Wednesday, June 30, 2010

Doors and Windows

My stomach dropped. It's the only way I can explain it. I read the email, and my stomach plummeted; not because it was bad news, but because an invitation had been issued by a very kind person, and I had a feeling I wouldn't be avoiding it this time.

Pen: "You have to go with her."

Kate: "I can't."

Pen: "You're an idiot."

Kate: "I know."

Pen: "This collision has been coming for a while, and eventually the Universe is going to stop giving you these chances."

Kate: "I know."

Pen: "Are you going?"

Kate: "No."

Pen: "Pathetic."

Kate: "Is that a clinical term?"

Pen: "Yes. Now either say you are going, or get out of my office."

Kate: "No."

(Pen bangs head on desk)

That exchange was more or less what took place immediately following the receipt of the invitation. You see, apparently people react with excitement when opportunity knocks. When opportunity knocks on my door, I dive out the window… run down the block… get on a boat… find an isolated island and pretend like I never knew the opportunity existed. Avoidance, thy name is Kate.

It's not that it wasn't something I wanted. Deep down, I had wanted this chance for years. But I wanted to control it. I wanted to be seen as a professional. I wanted to at least seem like a calm, collected peer. I wanted to appear not like some cloying sycophant, but as a reasoned individual with something to offer. And I was convinced that all other opportunities would come crashing to a halt if I pursued an avenue that wasn't the "perfect" meeting, "perfect" scenario, "perfect" conversation, "perfect" opening line, "perfect"… "perfect"… "perfect"…

Not surprisingly, "perfect" never came. I passed up opportunity after opportunity because my immediate inclination was to choose fear instead. Fear, I understand. Fear, I can plan for. Fear, I can worry about until every angle is covered. Fear is infinitely more familiar. Worry has become comfortable.

Possibility, on the other hand, almost made me sick.

And then for no reason I can explain, I was suddenly getting the day off from work. I was saying, "yes".

Before I knew it, I was standing there looking out at the ocean and wondering what the hell I had done—and was there any way to undo it. Had I been alone, I probably would have run.

Deep breath.

Waves crashing.

Head turning.






"Hi. I'm David."

Wednesday, June 23, 2010

That's a Maybe

I’m on a quest to find a dress for my friend L’s wedding. The wedding is Saturday. I may be in trouble.

It’s not that I procrastinated. I’ve gone shopping. However, in the back of my mind I felt secure in the knowledge that I had the perfect fallback option already in my closet. It’s a lovely blue silk dress that has worked the wedding circuit a couple of times before. Also, a friend assured me that adding a little jewelry would mean that something semi-formal could work with whatever “black tie optional” means in Los Angeles (I secretly think it means that jeans that aren’t distressed are ok). So, my shopping wasn’t as dedicated as it might have been had I not had this fabulous reserve (and credit card free) option at home.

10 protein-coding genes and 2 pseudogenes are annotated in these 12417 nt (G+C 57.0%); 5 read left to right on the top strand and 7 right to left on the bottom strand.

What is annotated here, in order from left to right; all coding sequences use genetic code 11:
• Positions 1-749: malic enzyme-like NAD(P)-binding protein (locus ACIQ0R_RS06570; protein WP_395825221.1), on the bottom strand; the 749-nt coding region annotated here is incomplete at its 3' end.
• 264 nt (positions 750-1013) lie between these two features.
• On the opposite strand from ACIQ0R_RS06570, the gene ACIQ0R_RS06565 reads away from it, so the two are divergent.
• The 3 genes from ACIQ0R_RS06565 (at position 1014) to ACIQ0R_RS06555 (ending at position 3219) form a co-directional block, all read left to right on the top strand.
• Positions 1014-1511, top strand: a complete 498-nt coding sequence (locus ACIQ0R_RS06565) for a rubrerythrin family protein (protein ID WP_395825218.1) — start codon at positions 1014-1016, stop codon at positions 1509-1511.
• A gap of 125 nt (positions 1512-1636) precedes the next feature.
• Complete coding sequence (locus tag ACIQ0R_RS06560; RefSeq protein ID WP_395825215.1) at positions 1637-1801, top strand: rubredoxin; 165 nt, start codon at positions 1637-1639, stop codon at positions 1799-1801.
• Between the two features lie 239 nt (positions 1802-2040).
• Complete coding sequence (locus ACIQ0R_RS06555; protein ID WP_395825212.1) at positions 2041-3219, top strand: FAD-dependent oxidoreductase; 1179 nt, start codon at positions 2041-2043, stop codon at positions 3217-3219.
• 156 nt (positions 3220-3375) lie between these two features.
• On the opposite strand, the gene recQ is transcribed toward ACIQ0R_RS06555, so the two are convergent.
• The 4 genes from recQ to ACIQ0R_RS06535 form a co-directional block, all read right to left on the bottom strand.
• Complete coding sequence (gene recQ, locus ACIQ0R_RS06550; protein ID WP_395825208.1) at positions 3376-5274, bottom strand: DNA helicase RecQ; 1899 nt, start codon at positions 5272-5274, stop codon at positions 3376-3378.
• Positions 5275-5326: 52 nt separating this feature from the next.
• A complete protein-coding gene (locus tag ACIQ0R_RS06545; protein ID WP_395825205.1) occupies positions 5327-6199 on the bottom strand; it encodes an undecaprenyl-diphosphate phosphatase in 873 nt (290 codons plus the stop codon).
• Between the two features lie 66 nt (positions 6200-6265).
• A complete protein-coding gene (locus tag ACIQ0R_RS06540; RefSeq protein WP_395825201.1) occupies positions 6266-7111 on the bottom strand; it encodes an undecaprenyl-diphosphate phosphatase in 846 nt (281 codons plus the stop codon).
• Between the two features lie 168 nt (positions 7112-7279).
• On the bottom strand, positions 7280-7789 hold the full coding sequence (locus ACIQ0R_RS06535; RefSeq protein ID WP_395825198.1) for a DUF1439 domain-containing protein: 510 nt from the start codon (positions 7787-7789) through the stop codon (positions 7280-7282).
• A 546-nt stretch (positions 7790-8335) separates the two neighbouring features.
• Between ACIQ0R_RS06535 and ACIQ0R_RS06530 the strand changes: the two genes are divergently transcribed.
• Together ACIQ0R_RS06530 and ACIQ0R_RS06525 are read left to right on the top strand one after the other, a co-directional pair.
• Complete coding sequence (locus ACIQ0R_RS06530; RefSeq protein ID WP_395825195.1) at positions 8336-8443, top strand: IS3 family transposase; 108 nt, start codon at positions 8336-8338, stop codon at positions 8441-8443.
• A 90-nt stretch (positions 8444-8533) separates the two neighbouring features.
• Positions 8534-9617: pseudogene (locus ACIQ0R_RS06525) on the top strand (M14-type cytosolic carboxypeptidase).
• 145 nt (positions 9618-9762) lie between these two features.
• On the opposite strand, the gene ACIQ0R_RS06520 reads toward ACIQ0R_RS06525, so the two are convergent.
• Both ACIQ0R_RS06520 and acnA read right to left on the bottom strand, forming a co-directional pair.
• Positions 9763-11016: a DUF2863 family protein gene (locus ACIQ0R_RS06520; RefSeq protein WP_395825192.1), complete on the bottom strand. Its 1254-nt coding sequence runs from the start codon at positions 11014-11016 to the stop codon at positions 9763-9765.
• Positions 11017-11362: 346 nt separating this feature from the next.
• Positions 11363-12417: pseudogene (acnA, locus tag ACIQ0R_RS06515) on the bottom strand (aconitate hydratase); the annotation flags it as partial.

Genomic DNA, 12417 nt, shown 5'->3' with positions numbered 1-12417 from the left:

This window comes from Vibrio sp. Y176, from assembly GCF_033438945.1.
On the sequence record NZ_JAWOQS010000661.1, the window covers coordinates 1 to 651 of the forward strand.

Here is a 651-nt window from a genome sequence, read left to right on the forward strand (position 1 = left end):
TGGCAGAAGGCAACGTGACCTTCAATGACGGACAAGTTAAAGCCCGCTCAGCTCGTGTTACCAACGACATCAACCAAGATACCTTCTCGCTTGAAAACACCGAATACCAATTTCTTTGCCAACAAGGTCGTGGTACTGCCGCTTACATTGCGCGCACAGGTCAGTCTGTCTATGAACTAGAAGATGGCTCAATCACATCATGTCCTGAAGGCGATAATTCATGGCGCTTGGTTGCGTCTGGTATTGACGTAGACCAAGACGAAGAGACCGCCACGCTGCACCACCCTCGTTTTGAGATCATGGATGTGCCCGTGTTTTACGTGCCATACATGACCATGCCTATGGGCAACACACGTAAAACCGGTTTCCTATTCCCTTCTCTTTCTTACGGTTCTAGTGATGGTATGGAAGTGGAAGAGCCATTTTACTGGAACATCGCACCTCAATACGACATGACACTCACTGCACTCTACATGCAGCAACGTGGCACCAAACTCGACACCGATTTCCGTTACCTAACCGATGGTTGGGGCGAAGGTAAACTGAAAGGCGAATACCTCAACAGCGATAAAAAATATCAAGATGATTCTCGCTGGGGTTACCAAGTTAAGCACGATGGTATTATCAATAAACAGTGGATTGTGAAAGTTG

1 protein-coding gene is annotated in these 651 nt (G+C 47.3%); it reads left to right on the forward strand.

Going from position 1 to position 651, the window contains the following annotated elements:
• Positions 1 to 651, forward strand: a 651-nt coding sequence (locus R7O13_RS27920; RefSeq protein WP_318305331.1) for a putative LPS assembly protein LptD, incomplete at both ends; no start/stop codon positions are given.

Probably should have tried the dress on before blithely embracing the wine and cheese.

I don’t know if you guys know this, but apparently, just because a dress used to fit you, it does not necessarily follow that it will still fit you after a steady diet of glorious red velvet cupcakes and maple cheese. I feel betrayed by fallback dress, and refuse to take any responsibility in this travesty of justice.


How hard can it be for me to find an appropriate dress in a city this large during the month that is famous for weddings?

Well, if L could please change her wedding theme to disco night, I’d be set! For instance, this little number screams wedding to me:

Oddly enough, it seems to match my hair color right now. It was pointed out to me by CB that it might be a bit too "matchy-matchy" for me, and she could be on to something. Otherwise, this would clearly be perfect... for New Year's.

Nautical could be good. I'm pretty sure the stripes would make me look enormous, but I could rock the hell out of those epaulets.

Also, they are very pointy which means I could defend myself with my lethal shoulders in case one of the groomsmen tries to get fresh!

How about this one? I know people who can make a dress like this work. They are 6'2" model types, and would look fabulous in this. Also, Joan Collins could make this sing (because, really, it says Dynasty sweeps episode all over it).

Sadly, I am neither Joan, nor a 6'2" model... or a 5'2" model. When the mannequin wearing it is taller than you are and wearing a size zero with fabric brushing the floor, you know it's a losing battle.

It appears as though dresses that harken back to either "the oldest profession" or the Ice Capades are very popular right now. And really, brides should take this into consideration and just add the words "on ice" to their wedding planning.

The good news is, the bride has assured me that looking like a whore will be fine as long as I don't wear white. Fair enough, though she has asked me to leave my skates at home. Whatever.

Despite the dress drama, I'm really looking forward to seeing Lauren and Brian tie the knot on Saturday. It has been a long, long, long, long time coming, and they give me hope. If they could also give me a table full of single, straight, employed men who shower, that would also be lovely.